|(richest 1% alone)||25%||35%|
|The poorest 50%||5%||5%|
One thing that jumps out of this work is that a serious wealth tax is capable of generating substantial funds that could be used to support public services.
Piketty’s work also suggests that embracing a system based on maximizing the returns to private owners of capital is a mistake for the great majority of working people.
A recent study by the investment bank Credit Suisse provides more evidence for this conclusion. As Michael Burke explains,
the study . . . shows that long-term growth rates of GDP in selected industrialized economies are negatively correlated with financial returns to shareholders.
That is, the best returns for shareholders are from countries where GDP growth has been slowest, and vice versa. Where growth has been strongest, shareholder returns are weakest. . . .
The negative correlation does not prove negative causality. But it does support the theory which suggests that the interests of shareholders are contrary to the interests of economic growth and the well-being of the population.
Here is a chart taken from the study which highlights the negative correlation found by the Credit Suisse researchers.
All this information is worth keeping in mind the next time business and political leaders tell us that the key to our well-being is boosting business confidence, the market, or private returns on investment.
Globalization offers companies many ways to boost profits at the public expense. A case in point: they can use differences in national tax laws to slash their taxes.
Google, Apple, and Microsoft are among the most skilled at this, although they are far from alone.
For example, a recent report on Google’s tax strategy, which takes advantage of differences between U.S. and Irish tax regimes, highlights what is at stake:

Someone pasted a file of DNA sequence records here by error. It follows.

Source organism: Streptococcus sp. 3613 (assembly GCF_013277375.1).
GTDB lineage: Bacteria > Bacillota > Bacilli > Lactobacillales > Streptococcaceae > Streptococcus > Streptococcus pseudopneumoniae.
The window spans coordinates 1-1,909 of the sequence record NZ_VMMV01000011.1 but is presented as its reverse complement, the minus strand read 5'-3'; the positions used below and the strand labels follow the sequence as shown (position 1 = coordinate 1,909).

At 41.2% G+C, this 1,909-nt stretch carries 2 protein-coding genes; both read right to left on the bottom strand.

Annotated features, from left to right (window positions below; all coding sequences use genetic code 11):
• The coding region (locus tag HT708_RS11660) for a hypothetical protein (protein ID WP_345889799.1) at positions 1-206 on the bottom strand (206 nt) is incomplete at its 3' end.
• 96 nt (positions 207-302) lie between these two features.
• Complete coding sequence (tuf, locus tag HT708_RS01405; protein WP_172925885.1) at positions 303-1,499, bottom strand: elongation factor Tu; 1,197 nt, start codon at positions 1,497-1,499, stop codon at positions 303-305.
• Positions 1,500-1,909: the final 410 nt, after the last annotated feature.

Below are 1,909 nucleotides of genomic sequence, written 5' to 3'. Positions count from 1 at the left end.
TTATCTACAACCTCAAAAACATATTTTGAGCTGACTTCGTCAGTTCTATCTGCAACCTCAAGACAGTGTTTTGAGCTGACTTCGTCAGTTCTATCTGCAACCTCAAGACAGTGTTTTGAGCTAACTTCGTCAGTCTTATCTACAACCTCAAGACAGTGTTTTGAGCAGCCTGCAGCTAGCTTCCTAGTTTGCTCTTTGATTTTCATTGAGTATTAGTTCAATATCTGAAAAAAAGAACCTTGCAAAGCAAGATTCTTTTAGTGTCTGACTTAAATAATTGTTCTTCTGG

The Financial Times reports that … Google Netherlands Holdings … received €8.6bn in royalties from Google Ireland Ltd and €232.8m in royalties from Google’s Singapore operation. All but €10.4m of this was paid out to Google Ireland Holdings, a company that is incorporated in Ireland but technically controlled in Bermuda, where there is no corporation tax.
The FT says that differences between the Irish and US tax codes mean that this dual-resident company is viewed as Irish for US tax purposes but Bermudan for Irish purposes. It acquired much of Google’s intellectual property in 2003, which it licensed to Google Ireland Ltd, a Dublin-based business that is at the heart of its global operation. The business, which employed 2,199 people last year, paid €17m in Irish corporation tax, having reported pre-tax profits of €153.9 on turnover of €15.5bn. . . .
Google’s provision of €17m in corporate tax in 2012 to Ireland on the foreign net income of $8.1bn it booked in Ireland, gave an effective tax rate of 0.21%.
Google’s foreign-paid tax rate in 2012 was 4.4%.
Pretty complex stuff—but that isn’t surprising. A lot of money is at stake and the companies can afford to hire the best legal and financial help.
What is critical to understand is that governments are well aware of these corporate maneuvers and have done nothing to end them while simultaneously demanding cuts in public services because of a lack of tax revenue.